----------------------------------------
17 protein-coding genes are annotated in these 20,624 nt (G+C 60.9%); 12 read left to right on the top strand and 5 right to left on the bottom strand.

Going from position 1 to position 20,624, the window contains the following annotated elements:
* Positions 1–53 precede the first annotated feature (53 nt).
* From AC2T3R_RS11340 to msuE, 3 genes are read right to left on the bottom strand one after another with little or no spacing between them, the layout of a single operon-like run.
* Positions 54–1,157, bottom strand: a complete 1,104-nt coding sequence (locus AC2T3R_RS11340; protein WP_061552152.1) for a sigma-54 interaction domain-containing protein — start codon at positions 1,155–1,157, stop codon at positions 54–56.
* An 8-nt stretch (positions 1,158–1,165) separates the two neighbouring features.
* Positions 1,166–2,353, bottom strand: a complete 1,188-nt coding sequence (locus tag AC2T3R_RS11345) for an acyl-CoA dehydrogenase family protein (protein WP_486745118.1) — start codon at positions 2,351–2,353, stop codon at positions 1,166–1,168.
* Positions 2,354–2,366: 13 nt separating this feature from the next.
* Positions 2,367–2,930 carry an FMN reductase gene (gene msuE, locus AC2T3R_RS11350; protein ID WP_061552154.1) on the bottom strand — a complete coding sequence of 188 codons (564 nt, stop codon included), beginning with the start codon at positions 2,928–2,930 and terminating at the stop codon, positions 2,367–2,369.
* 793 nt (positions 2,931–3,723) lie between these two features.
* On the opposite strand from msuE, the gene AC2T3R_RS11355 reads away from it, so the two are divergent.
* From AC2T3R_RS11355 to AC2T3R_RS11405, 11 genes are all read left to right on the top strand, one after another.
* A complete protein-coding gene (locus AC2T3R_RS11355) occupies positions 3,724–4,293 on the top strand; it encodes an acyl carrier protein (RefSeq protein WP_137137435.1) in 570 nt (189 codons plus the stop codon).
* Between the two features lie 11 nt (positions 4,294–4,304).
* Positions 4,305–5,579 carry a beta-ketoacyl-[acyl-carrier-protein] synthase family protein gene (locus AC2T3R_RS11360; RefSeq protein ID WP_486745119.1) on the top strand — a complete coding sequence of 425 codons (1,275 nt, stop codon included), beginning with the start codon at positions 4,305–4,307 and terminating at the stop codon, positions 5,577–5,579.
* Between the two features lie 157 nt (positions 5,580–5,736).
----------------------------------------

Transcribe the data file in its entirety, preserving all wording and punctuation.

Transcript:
17 protein-coding genes are annotated in these 20,624 nt (G+C 60.9%); 12 read left to right on the top strand and 5 right to left on the bottom strand.

Going from position 1 to position 20,624, the window contains the following annotated elements:
* Positions 1–53 precede the first annotated feature (53 nt).
* From AC2T3R_RS11340 to msuE, 3 genes are read right to left on the bottom strand one after another with little or no spacing between them, the layout of a single operon-like run.
* Positions 54–1,157, bottom strand: a complete 1,104-nt coding sequence (locus AC2T3R_RS11340; protein WP_061552152.1) for a sigma-54 interaction domain-containing protein — start codon at positions 1,155–1,157, stop codon at positions 54–56.
* An 8-nt stretch (positions 1,158–1,165) separates the two neighbouring features.
* Positions 1,166–2,353, bottom strand: a complete 1,188-nt coding sequence (locus tag AC2T3R_RS11345) for an acyl-CoA dehydrogenase family protein (protein WP_486745118.1) — start codon at positions 2,351–2,353, stop codon at positions 1,166–1,168.
* Positions 2,354–2,366: 13 nt separating this feature from the next.
* Positions 2,367–2,930 carry an FMN reductase gene (gene msuE, locus AC2T3R_RS11350; protein ID WP_061552154.1) on the bottom strand — a complete coding sequence of 188 codons (564 nt, stop codon included), beginning with the start codon at positions 2,928–2,930 and terminating at the stop codon, positions 2,367–2,369.
* 793 nt (positions 2,931–3,723) lie between these two features.
* On the opposite strand from msuE, the gene AC2T3R_RS11355 reads away from it, so the two are divergent.
* From AC2T3R_RS11355 to AC2T3R_RS11405, 11 genes are all read left to right on the top strand, one after another.
* A complete protein-coding gene (locus AC2T3R_RS11355) occupies positions 3,724–4,293 on the top strand; it encodes an acyl carrier protein (RefSeq protein WP_137137435.1) in 570 nt (189 codons plus the stop codon).
* Between the two features lie 11 nt (positions 4,294–4,304).
* Positions 4,305–5,579 carry a beta-ketoacyl-[acyl-carrier-protein] synthase family protein gene (locus AC2T3R_RS11360; RefSeq protein ID WP_486745119.1) on the top strand — a complete coding sequence of 425 codons (1,275 nt, stop codon included), beginning with the start codon at positions 4,305–4,307 and terminating at the stop codon, positions 5,577–5,579.
* Between the two features lie 157 nt (positions 5,580–5,736).